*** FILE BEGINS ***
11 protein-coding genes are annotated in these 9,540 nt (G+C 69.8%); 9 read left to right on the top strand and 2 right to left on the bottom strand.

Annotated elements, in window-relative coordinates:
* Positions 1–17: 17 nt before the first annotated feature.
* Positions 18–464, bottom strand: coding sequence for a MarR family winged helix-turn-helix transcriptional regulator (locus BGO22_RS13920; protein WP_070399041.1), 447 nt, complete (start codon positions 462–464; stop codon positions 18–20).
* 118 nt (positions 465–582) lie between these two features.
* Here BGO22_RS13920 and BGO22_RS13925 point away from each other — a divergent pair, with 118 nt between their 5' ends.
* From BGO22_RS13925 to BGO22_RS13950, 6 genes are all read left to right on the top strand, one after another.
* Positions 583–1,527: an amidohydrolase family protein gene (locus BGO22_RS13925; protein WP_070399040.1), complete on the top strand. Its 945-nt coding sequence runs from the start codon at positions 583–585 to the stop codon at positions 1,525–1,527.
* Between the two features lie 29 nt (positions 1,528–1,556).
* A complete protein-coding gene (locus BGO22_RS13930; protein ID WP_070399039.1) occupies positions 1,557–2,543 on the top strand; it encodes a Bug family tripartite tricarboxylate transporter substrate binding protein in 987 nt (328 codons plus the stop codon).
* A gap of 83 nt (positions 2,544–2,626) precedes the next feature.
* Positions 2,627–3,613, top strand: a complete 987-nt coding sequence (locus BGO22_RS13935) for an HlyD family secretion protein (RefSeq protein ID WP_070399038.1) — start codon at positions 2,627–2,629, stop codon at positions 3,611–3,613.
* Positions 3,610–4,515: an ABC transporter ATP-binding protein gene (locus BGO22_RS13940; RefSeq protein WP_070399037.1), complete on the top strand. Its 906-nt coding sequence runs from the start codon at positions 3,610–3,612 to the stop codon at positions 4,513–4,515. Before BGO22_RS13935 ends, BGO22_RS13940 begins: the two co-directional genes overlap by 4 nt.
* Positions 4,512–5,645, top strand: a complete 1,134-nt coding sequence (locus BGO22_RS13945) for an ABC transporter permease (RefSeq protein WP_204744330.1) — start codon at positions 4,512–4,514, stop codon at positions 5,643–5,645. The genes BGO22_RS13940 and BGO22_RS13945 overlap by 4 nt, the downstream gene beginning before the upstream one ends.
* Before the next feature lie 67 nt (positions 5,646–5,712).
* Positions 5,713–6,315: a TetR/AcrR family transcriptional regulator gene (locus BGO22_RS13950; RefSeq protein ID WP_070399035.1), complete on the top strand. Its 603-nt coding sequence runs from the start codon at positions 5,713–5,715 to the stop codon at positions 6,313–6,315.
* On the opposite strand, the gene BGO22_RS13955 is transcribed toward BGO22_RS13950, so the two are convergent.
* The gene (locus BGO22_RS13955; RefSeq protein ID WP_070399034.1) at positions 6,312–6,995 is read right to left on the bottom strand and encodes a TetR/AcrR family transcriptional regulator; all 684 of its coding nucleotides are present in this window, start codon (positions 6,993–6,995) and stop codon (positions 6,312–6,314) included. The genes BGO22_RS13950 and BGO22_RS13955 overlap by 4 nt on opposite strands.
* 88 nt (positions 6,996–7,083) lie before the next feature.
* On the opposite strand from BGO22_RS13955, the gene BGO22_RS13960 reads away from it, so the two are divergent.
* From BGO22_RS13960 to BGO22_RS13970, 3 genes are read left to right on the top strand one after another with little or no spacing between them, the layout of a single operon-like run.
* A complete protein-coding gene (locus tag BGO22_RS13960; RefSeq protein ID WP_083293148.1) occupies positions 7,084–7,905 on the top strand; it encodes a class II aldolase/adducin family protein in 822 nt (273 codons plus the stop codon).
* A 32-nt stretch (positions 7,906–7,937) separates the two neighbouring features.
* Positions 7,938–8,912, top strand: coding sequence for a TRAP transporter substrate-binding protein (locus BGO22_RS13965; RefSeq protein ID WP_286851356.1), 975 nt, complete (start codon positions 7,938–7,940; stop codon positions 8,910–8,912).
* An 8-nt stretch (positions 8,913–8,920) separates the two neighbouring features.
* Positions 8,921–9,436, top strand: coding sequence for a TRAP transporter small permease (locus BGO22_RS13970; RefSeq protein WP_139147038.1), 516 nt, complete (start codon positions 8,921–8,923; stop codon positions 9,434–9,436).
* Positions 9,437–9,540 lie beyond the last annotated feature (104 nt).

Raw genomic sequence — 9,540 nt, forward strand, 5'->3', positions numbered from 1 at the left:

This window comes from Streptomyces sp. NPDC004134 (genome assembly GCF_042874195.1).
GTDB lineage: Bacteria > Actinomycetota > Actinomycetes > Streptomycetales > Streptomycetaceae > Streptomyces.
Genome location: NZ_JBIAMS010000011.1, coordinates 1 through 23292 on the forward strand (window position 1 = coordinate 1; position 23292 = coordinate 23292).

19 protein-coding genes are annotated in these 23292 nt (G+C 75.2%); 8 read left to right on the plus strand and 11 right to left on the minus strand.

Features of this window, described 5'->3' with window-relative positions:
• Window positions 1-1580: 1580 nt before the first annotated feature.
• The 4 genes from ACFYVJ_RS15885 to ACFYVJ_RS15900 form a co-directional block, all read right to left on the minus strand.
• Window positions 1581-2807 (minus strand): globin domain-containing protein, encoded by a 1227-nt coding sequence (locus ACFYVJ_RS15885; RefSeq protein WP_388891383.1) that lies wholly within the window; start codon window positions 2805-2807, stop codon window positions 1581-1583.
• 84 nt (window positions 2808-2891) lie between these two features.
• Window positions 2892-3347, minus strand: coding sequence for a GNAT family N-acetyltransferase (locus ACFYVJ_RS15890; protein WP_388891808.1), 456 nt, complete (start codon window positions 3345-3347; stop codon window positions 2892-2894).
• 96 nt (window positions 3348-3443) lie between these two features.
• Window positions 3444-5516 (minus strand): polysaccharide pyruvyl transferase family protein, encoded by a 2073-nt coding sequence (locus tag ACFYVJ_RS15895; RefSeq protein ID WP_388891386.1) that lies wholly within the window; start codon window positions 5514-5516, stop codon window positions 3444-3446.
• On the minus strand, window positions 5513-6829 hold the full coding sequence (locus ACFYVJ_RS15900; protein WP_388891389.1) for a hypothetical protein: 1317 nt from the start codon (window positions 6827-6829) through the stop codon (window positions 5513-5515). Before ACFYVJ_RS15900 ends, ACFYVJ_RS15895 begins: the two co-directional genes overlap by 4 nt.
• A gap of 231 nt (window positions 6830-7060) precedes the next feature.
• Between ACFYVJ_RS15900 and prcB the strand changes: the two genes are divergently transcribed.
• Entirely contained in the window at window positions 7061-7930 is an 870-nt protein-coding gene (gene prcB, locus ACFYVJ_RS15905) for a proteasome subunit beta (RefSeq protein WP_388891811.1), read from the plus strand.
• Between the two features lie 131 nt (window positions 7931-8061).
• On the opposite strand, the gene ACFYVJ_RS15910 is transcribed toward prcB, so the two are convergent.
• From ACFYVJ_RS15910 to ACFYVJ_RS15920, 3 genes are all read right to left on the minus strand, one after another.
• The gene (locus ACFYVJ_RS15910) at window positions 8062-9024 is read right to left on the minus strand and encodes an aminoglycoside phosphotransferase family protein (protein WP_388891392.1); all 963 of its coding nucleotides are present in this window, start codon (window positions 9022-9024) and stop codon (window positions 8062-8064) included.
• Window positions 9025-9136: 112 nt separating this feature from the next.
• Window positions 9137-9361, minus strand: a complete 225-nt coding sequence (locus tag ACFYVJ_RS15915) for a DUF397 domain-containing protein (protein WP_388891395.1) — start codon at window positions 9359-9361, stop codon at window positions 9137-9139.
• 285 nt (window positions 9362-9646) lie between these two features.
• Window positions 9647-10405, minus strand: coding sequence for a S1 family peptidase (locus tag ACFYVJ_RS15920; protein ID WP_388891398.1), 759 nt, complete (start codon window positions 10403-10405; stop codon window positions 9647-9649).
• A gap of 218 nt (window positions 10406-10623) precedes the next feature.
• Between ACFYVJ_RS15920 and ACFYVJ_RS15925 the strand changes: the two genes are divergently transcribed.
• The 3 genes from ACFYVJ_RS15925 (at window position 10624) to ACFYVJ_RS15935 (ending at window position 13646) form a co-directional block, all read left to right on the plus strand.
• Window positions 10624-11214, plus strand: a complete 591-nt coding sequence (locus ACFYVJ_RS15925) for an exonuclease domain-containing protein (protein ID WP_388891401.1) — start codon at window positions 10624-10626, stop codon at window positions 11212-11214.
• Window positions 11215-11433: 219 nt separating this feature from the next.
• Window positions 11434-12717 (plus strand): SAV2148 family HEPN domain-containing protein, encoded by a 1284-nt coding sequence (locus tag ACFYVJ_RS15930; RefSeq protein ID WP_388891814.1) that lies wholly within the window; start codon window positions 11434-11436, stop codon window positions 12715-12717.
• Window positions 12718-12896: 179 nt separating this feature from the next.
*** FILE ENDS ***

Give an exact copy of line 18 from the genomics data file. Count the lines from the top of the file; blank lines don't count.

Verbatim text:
* The gene (locus BGO22_RS13955; RefSeq protein ID WP_070399034.1) at positions 6,312–6,995 is read right to left on the bottom strand and encodes a TetR/AcrR family transcriptional regulator; all 684 of its coding nucleotides are present in this window, start codon (positions 6,993–6,995) and stop codon (positions 6,312–6,314) included. The genes BGO22_RS13950 and BGO22_RS13955 overlap by 4 nt on opposite strands.